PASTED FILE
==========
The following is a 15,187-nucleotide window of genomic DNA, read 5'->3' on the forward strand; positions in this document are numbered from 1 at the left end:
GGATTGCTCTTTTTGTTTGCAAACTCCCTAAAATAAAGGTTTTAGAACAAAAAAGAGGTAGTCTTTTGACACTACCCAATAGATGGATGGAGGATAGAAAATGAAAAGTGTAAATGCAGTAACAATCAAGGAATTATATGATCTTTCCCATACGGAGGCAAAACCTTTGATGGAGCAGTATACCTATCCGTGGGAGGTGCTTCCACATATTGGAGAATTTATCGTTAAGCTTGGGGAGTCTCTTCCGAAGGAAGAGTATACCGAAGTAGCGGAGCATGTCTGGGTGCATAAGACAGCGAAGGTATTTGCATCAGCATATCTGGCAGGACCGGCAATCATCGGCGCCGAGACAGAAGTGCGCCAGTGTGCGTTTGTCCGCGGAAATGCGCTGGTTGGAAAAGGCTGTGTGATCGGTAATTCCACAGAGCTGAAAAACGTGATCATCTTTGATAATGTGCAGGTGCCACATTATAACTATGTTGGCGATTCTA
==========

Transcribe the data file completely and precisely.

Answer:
The following is a 15,187-nucleotide window of genomic DNA, read 5'->3' on the forward strand; positions in this document are numbered from 1 at the left end:
GGATTGCTCTTTTTGTTTGCAAACTCCCTAAAATAAAGGTTTTAGAACAAAAAAGAGGTAGTCTTTTGACACTACCCAATAGATGGATGGAGGATAGAAAATGAAAAGTGTAAATGCAGTAACAATCAAGGAATTATATGATCTTTCCCATACGGAGGCAAAACCTTTGATGGAGCAGTATACCTATCCGTGGGAGGTGCTTCCACATATTGGAGAATTTATCGTTAAGCTTGGGGAGTCTCTTCCGAAGGAAGAGTATACCGAAGTAGCGGAGCATGTCTGGGTGCATAAGACAGCGAAGGTATTTGCATCAGCATATCTGGCAGGACCGGCAATCATCGGCGCCGAGACAGAAGTGCGCCAGTGTGCGTTTGTCCGCGGAAATGCGCTGGTTGGAAAAGGCTGTGTGATCGGTAATTCCACAGAGCTGAAAAACGTGATCATCTTTGATAATGTGCAGGTGCCACATTATAACTATGTTGGCGATTCTA